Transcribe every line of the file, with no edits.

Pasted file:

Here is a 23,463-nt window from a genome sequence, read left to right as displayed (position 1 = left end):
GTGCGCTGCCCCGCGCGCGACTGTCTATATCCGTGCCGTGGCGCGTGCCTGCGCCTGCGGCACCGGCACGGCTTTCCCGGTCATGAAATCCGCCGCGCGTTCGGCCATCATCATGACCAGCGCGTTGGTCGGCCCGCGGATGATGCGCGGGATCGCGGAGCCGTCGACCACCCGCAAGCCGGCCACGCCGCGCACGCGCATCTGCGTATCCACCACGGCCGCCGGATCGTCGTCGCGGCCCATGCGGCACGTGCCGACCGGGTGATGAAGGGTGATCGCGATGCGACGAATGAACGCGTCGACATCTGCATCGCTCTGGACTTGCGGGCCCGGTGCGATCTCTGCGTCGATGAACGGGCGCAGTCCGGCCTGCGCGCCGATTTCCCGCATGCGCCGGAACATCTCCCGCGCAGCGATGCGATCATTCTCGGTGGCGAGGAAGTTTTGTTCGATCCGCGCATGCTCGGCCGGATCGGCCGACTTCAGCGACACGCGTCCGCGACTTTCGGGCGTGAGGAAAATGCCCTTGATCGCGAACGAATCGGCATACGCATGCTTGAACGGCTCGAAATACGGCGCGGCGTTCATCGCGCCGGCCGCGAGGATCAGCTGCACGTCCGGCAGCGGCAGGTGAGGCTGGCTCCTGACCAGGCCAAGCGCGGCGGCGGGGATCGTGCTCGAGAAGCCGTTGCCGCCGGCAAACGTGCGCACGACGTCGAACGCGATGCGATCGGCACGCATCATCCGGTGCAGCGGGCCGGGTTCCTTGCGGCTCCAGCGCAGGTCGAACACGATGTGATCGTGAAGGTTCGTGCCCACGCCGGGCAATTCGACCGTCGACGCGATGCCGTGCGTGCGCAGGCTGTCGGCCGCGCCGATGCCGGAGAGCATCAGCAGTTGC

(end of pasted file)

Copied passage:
Here is a 23,463-nt window from a genome sequence, read left to right as displayed (position 1 = left end):
GTGCGCTGCCCCGCGCGCGACTGTCTATATCCGTGCCGTGGCGCGTGCCTGCGCCTGCGGCACCGGCACGGCTTTCCCGGTCATGAAATCCGCCGCGCGTTCGGCCATCATCATGACCAGCGCGTTGGTCGGCCCGCGGATGATGCGCGGGATCGCGGAGCCGTCGACCACCCGCAAGCCGGCCACGCCGCGCACGCGCATCTGCGTATCCACCACGGCCGCCGGATCGTCGTCGCGGCCCATGCGGCACGTGCCGACCGGGTGATGAAGGGTGATCGCGATGCGACGAATGAACGCGTCGACATCTGCATCGCTCTGGACTTGCGGGCCCGGTGCGATCTCTGCGTCGATGAACGGGCGCAGTCCGGCCTGCGCGCCGATTTCCCGCATGCGCCGGAACATCTCCCGCGCAGCGATGCGATCATTCTCGGTGGCGAGGAAGTTTTGTTCGATCCGCGCATGCTCGGCCGGATCGGCCGACTTCAGCGACACGCGTCCGCGACTTTCGGGCGTGAGGAAAATGCCCTTGATCGCGAACGAATCGGCATACGCATGCTTGAACGGCTCGAAATACGGCGCGGCGTTCATCGCGCCGGCCGCGAGGATCAGCTGCACGTCCGGCAGCGGCAGGTGAGGCTGGCTCCTGACCAGGCCAAGCGCGGCGGCGGGGATCGTGCTCGAGAAGCCGTTGCCGCCGGCAAACGTGCGCACGACGTCGAACGCGATGCGATCGGCACGCATCATCCGGTGCAGCGGGCCGGGTTCCTTGCGGCTCCAGCGCAGGTCGAACACGATGTGATCGTGAAGGTTCGTGCCCACGCCGGGCAATTCGACCGTCGACGCGATGCCGTGCGTGCGCAGGCTGTCGGCCGCGCCGATGCCGGAGAGCATCAGCAGTTGC